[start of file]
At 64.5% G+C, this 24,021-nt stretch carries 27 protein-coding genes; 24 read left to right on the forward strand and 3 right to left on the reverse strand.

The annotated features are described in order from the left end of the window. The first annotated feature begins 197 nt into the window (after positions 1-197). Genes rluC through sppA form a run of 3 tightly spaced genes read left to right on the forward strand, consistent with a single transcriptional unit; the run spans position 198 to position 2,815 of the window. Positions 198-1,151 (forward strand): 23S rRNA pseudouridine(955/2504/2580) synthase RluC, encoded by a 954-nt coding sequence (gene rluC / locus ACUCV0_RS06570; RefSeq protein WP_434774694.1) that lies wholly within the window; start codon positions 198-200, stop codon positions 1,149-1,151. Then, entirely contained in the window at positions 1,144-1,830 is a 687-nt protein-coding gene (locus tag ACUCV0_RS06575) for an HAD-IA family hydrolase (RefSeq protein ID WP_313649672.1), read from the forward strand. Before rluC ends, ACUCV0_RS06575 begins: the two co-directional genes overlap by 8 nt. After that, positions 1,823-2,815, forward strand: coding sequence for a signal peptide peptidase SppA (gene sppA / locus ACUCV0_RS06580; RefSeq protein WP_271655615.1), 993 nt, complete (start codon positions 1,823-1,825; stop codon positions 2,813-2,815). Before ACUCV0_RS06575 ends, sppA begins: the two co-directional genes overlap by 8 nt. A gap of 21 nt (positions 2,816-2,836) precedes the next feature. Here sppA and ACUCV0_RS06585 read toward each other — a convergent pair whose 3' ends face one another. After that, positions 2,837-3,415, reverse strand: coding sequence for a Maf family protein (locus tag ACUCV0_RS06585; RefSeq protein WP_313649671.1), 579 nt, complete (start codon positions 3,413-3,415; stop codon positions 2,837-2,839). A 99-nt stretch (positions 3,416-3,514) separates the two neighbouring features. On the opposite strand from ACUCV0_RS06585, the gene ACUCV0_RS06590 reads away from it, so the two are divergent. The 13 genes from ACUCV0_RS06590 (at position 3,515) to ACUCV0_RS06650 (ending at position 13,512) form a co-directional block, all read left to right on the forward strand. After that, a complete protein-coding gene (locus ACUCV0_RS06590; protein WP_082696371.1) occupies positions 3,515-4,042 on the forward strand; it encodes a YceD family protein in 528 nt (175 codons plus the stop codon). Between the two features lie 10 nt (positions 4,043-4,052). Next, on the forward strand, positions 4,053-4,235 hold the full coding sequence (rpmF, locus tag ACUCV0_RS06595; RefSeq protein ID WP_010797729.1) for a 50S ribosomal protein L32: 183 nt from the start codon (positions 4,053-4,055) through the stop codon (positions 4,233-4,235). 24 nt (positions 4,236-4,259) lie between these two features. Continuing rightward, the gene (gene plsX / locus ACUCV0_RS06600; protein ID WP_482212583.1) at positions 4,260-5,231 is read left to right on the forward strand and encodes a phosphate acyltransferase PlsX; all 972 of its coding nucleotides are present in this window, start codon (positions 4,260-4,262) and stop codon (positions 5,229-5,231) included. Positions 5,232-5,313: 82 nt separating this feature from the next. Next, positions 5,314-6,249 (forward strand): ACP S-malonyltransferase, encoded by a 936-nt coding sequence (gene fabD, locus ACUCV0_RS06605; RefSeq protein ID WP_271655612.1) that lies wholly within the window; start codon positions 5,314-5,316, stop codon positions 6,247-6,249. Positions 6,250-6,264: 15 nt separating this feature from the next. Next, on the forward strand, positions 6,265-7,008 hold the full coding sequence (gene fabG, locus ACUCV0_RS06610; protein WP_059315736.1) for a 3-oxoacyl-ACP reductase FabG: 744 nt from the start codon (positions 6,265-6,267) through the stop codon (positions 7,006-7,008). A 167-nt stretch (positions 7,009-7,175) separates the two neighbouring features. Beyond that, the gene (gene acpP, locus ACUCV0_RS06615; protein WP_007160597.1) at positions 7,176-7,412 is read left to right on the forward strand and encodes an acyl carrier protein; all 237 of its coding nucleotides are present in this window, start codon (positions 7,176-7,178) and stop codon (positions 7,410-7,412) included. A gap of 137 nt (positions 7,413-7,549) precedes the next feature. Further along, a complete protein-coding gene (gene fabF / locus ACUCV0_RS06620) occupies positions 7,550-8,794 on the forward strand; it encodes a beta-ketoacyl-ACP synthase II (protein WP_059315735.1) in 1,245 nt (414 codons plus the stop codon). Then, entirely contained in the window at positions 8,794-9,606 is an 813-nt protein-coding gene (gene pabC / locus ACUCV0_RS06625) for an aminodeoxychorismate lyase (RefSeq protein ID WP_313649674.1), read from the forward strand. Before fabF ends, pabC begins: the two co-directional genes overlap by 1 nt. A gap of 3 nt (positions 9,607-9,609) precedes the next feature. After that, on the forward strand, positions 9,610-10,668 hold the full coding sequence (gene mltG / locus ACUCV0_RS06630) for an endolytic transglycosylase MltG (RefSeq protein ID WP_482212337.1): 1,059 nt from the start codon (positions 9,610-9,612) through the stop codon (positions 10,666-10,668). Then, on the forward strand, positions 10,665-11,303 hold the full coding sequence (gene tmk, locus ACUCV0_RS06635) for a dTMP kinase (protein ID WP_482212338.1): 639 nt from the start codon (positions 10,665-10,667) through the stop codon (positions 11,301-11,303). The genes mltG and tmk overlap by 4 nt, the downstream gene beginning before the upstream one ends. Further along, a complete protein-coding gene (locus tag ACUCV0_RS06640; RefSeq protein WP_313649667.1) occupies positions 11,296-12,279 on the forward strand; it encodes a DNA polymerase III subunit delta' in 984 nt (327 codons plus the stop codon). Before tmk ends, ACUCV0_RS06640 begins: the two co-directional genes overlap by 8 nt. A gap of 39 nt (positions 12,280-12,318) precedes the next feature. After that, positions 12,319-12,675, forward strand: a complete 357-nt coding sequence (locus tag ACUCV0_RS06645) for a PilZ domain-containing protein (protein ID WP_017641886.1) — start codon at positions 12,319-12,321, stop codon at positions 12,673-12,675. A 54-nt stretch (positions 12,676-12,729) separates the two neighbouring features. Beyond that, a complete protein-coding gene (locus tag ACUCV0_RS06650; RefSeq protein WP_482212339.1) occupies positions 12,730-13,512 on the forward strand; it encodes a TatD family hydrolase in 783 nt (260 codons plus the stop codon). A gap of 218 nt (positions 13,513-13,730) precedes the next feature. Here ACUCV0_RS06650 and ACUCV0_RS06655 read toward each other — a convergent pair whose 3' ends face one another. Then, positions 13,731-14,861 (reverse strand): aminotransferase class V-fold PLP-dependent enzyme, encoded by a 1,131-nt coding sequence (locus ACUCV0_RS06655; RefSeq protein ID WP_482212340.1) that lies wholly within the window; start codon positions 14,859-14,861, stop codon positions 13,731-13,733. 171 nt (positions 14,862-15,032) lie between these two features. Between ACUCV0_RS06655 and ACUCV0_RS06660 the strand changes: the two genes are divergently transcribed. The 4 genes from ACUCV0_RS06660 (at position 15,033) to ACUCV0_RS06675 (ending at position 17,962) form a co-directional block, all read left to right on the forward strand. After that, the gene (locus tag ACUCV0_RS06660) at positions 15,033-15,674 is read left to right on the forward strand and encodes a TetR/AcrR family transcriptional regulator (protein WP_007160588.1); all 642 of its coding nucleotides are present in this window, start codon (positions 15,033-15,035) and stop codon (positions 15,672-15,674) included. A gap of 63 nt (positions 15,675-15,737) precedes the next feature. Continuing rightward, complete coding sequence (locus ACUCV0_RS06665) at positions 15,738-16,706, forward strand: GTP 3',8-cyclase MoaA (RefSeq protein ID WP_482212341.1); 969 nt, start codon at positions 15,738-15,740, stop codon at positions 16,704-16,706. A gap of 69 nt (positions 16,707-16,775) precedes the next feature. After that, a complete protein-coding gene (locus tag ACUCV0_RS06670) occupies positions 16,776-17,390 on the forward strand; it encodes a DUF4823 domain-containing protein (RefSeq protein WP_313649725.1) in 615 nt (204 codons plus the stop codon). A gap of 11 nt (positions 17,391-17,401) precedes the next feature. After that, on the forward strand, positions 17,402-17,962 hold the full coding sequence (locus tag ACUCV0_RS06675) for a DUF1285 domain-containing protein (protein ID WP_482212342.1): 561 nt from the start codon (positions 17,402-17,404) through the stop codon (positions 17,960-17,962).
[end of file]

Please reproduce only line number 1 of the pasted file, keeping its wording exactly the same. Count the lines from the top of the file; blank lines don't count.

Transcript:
At 64.5% G+C, this 24,021-nt stretch carries 27 protein-coding genes; 24 read left to right on the forward strand and 3 right to left on the reverse strand.